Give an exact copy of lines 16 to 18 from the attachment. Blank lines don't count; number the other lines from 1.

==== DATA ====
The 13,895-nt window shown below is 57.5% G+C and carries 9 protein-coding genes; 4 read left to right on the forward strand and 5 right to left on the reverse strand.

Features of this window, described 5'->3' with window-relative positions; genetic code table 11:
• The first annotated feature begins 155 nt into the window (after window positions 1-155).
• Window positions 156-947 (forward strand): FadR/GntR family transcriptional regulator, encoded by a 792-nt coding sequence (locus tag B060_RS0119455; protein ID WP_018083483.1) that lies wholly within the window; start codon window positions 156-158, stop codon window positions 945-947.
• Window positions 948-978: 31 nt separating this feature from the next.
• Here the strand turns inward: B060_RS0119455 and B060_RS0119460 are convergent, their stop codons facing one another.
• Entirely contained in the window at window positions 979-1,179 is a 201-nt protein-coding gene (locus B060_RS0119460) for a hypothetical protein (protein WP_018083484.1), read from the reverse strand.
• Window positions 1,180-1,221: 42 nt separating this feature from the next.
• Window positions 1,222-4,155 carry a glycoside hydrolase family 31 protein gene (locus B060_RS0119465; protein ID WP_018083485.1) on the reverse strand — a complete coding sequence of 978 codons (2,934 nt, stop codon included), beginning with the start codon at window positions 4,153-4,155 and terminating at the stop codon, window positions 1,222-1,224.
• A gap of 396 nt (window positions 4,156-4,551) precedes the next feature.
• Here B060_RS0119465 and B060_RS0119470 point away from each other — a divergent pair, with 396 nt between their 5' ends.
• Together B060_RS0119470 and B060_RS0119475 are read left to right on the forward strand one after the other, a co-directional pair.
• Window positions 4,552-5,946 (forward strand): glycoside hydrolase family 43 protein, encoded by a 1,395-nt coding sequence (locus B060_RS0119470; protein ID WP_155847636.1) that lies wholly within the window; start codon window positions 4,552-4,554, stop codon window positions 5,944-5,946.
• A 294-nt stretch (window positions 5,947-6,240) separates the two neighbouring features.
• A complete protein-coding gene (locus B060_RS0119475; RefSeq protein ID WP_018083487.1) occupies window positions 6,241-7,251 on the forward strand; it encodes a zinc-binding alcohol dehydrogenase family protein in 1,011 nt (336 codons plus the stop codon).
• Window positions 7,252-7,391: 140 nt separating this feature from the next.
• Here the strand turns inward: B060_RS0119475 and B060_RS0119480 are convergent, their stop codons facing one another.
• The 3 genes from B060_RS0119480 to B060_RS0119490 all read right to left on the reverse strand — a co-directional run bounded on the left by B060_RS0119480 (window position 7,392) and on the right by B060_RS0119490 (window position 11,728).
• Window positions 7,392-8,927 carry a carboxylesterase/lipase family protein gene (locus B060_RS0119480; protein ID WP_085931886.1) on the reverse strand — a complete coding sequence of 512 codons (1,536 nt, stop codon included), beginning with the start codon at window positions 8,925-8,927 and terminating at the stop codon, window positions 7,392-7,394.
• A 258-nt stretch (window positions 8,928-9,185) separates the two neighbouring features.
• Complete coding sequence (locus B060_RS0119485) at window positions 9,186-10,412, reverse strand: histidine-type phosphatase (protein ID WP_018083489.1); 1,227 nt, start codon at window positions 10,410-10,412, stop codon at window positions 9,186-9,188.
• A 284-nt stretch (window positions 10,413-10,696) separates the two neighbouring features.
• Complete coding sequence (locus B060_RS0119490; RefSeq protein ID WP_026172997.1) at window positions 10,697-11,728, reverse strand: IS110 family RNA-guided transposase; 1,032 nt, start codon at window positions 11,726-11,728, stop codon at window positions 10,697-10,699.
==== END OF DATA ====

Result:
• Window positions 7,252-7,391: 140 nt separating this feature from the next.
• Here the strand turns inward: B060_RS0119475 and B060_RS0119480 are convergent, their stop codons facing one another.
• The 3 genes from B060_RS0119480 to B060_RS0119490 all read right to left on the reverse strand — a co-directional run bounded on the left by B060_RS0119480 (window position 7,392) and on the right by B060_RS0119490 (window position 11,728).